CNP Feedback - The Easter Sequence
The "Feedback Box" on the CanticaNOVA Publications website has proven quite effective in promoting communications on a variety of subjects, and expressing concerns of liturgists and musicians.
From time to time, we'll compile a few of these questions or comments and put them in public view, with the hope that others with similar concerns may benefit from their content.
Q. Dear CNP:
As I plan the music for an approaching Easter Sunday liturgy at our church, I know that the Easter Sequence will need to be sung after the Second Reading and before the Gospel Acclamation.
But I find that there are several versions of the Easter Sequence (traditional and contemporary) and I'm uncertain which version is correct.
Also, I've only ever seen the Easter Sequence sung by a cantor from the ambo.
However, you indicate in your liturgical planning guides that a choir can sing the Sequence.
Q1: Is there a correct version of the Easter Sequence?
Q2: Who can sing the Easter Sequence and from what location can they sing it?
Esther C. Kwenz
A. Dear Ms. Kwenz:
The Easter Sequence, known as Victimae paschali laudes in Latin, is a beautiful and ancient poem, telling a short narrative story of Resurrection morn, set to a wonderful Gregorian chant melody.
Here's the Latin text:
Victimae paschali laudes
Agnus redemit oves:
Christus innocens Patri
Mors et vita duello
dux vitae mortuus,
Dic nobis Maria,
quid vidisti in via?
Sepulcrum Christi viventis,
et gloriam vidi resurgentis:
sudarium, et vestes.
Surrexit Christus spes mea:
praecedet suos in Galilaeam.
Scimus Christum surrexisse
a mortuis vere:
tu nobis, victor Rex, miserere.
and a few video links:
Here's the approved English translation that appears in the Lectionary [the book used by the lectors]:
To the Paschal Victim let Christians offer a sacrifice of praise.
The Lamb redeemed the sheep.
Christ, sinless, reconciles sinners to the Father.
Death and life were locked together in a unique struggle.
Life's captain died;
now he reign, never more to die.
Tell us Mary, "What did you see on the way?"
"I saw the tomb of the now living Christ.
I saw the glory of Christ, now risen."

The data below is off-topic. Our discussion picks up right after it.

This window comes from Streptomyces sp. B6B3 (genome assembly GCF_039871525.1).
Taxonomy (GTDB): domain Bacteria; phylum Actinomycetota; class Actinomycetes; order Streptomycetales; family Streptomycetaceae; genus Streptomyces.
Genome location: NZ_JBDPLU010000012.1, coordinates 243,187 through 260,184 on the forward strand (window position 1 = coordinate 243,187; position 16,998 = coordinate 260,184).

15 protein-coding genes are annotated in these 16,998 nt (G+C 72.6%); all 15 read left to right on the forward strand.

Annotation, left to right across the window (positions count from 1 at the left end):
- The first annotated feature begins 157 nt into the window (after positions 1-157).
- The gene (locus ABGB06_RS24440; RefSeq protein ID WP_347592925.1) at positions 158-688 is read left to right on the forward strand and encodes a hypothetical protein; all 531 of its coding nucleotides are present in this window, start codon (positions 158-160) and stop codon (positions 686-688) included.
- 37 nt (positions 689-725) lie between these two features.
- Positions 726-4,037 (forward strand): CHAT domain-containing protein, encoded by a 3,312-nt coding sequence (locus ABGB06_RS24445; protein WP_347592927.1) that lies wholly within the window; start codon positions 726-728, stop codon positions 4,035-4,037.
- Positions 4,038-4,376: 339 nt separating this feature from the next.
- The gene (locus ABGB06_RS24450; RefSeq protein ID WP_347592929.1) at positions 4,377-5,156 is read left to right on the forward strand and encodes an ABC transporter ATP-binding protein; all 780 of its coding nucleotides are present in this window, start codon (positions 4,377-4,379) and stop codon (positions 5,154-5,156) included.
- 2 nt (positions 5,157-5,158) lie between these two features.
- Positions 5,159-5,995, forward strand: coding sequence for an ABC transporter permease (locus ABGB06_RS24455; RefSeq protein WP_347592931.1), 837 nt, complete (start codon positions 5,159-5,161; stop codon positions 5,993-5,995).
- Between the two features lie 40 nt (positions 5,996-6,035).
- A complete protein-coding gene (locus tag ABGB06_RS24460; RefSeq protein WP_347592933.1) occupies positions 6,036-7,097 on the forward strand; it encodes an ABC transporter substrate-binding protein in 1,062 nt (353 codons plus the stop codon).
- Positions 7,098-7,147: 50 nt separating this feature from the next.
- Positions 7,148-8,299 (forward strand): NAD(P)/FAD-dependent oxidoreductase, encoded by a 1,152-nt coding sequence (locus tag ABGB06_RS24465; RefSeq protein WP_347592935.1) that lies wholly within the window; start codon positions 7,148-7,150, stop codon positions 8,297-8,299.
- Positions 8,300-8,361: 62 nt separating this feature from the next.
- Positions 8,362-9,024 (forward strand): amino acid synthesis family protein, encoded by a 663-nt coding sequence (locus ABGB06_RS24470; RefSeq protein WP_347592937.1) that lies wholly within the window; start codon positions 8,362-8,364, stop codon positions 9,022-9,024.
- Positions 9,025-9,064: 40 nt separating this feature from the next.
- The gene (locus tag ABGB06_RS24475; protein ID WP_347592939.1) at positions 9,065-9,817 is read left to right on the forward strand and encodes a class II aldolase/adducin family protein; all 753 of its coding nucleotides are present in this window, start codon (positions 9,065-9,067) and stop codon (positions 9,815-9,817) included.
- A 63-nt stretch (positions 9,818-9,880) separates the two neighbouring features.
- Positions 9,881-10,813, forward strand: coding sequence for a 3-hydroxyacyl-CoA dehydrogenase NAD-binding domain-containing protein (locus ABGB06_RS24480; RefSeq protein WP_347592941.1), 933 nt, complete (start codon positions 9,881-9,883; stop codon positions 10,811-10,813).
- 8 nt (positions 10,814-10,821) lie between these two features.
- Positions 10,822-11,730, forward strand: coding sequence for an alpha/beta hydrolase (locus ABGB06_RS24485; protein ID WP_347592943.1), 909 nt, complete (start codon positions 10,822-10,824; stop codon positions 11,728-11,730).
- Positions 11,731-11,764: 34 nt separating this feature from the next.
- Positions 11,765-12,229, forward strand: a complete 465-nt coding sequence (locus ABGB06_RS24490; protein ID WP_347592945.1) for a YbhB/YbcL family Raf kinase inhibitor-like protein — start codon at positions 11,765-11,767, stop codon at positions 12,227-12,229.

"I saw angels who gave witness;
the cloths too which once had covered head and limbs."
"Christ my hope has arisen.
He will go before his own into Galilee."
We know that Christ has indeed risen from the dead.
Do you, conqueror and king, have mercy on us.
The above approved text is much better suited to being read than being sung.
Some sung versions take liberty with the words to make them more singable.
CanticaNOVA Publications has the chant version in modern notation and an English version for cantor/choir and congregation.
It is also available in the Graduale Romanum, the Gregorian Missal and the Graduale simplex, in Gregorian square-note neums.
The Easter Sequence is not sung at the Easter Vigil Mass — it is part of the Easter Sunday Mass, where it must be used [i.e. it's not optional!].
It may be optionally used at each daily Mass during the Octave of Easter, from Easter Monday to Easter Saturday.
Occurring as it does in the "official choir book" of the Church, the Graduale Romanum, we can be sure that the sequence is ideally meant for a choir or schola to sing.
If your church has these resources, I would encourage a group of singers to present the sequence on Easter Sunday, preferably from somewhere other than the sanctuary [choir loft, back of church, transept].
It should be actively listened to by the congregation, meditating on the narrative text.
You might accentuate the narration by having only men in the choir sing the phrase, "Tell us, Mary... and the women sing the answer, beginning at "I saw the tomb," ending with "...into Galilee."
There's nothing to say that the Easter Sequence can't be sung by a cantor at the ambo, or elsewhere — but I think it sounds better (and more authentic) when sung by a schola or choir.